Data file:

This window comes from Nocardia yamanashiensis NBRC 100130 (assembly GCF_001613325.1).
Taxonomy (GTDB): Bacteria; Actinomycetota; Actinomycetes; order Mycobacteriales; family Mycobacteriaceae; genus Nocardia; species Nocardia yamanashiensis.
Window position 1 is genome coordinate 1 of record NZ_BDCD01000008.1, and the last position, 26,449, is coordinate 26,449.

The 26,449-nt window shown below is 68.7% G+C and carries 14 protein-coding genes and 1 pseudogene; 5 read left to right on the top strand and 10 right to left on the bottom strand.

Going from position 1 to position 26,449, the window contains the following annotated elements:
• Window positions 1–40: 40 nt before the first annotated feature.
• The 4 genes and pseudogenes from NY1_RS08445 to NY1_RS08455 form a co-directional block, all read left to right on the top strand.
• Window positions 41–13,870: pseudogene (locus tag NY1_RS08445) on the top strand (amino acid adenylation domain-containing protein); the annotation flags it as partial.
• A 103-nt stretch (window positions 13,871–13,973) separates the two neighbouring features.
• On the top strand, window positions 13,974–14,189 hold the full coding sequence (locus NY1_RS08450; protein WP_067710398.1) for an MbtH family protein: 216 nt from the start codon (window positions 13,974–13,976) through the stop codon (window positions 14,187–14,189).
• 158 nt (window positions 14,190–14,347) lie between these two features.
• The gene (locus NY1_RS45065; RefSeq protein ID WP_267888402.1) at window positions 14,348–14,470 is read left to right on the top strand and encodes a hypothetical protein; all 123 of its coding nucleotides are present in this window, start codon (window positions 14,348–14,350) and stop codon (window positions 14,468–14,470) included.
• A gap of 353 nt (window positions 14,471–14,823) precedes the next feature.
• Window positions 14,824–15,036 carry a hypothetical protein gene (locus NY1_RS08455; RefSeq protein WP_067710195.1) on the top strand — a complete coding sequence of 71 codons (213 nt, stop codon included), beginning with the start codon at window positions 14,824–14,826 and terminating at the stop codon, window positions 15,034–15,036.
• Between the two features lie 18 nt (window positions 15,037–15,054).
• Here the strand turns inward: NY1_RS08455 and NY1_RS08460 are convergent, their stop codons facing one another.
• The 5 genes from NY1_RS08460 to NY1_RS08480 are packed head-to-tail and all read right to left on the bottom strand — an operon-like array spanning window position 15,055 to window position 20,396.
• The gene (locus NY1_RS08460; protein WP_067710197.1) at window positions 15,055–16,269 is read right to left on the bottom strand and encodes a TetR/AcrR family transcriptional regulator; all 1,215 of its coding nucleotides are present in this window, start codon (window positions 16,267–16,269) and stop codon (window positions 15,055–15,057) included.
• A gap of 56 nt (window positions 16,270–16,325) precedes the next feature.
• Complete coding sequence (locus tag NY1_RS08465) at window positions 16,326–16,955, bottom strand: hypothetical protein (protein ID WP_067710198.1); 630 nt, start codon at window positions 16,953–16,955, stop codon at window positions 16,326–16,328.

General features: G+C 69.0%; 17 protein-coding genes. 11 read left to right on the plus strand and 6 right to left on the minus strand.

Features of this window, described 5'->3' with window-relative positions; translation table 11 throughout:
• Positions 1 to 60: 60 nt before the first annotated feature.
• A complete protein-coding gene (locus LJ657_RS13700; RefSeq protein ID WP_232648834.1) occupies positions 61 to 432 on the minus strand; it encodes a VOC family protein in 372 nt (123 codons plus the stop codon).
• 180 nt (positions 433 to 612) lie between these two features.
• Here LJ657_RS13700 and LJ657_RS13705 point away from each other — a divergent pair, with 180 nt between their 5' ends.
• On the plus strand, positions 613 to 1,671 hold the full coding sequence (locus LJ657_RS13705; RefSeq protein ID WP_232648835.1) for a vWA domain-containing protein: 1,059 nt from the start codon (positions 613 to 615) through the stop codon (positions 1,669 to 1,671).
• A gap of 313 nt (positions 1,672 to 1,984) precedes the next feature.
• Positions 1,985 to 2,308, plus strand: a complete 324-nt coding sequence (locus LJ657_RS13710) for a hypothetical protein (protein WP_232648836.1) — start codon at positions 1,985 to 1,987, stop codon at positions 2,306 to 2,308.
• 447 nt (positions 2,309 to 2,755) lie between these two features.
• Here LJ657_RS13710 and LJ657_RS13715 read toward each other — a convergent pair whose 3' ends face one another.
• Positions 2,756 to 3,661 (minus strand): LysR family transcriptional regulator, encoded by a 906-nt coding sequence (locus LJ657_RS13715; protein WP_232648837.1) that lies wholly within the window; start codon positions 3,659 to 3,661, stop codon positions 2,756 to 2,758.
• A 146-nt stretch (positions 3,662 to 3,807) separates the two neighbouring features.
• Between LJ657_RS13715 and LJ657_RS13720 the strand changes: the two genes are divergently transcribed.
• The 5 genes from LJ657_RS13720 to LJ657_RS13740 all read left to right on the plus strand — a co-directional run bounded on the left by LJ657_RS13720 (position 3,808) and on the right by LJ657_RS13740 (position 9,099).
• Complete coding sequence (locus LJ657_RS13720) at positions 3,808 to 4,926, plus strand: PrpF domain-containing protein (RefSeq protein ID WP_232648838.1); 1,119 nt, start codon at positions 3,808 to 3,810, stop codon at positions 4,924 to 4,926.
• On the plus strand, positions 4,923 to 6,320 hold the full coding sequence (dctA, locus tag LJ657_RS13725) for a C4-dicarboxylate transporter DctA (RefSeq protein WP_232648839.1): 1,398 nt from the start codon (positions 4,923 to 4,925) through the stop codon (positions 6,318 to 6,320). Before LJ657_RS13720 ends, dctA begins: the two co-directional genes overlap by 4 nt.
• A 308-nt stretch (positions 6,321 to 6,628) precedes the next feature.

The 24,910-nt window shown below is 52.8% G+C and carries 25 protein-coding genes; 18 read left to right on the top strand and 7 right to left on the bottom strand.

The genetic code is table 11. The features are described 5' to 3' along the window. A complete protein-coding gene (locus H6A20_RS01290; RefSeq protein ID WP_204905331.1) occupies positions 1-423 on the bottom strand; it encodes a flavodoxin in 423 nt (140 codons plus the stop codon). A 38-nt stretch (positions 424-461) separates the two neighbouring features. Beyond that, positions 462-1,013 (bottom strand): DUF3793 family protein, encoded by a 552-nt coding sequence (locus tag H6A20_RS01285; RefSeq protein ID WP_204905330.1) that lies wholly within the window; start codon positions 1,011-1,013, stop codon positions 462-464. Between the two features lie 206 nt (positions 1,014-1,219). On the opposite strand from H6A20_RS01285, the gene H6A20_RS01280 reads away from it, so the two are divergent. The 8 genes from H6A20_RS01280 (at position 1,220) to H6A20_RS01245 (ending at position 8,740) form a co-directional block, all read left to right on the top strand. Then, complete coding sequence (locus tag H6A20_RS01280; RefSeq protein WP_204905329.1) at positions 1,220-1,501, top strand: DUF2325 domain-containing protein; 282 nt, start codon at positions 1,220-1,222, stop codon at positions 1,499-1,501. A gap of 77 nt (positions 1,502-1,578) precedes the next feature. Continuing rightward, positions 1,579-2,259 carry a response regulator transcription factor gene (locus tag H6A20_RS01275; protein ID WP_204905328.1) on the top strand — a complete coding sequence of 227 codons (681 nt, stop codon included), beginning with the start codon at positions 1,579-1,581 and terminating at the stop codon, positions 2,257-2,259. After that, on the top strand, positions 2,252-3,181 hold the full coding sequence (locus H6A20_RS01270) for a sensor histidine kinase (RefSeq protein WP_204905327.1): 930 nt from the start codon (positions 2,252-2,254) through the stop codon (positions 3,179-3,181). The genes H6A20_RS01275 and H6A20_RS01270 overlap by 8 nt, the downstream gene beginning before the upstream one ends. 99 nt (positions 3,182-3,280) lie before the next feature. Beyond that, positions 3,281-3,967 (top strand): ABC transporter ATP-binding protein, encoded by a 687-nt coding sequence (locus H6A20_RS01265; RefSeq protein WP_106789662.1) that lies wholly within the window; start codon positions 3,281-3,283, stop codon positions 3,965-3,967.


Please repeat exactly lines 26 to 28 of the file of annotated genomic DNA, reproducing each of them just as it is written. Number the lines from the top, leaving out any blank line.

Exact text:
• Here LJ657_RS13700 and LJ657_RS13705 point away from each other — a divergent pair, with 180 nt between their 5' ends.
• On the plus strand, positions 613 to 1,671 hold the full coding sequence (locus LJ657_RS13705; RefSeq protein ID WP_232648835.1) for a vWA domain-containing protein: 1,059 nt from the start codon (positions 613 to 615) through the stop codon (positions 1,669 to 1,671).
• A gap of 313 nt (positions 1,672 to 1,984) precedes the next feature.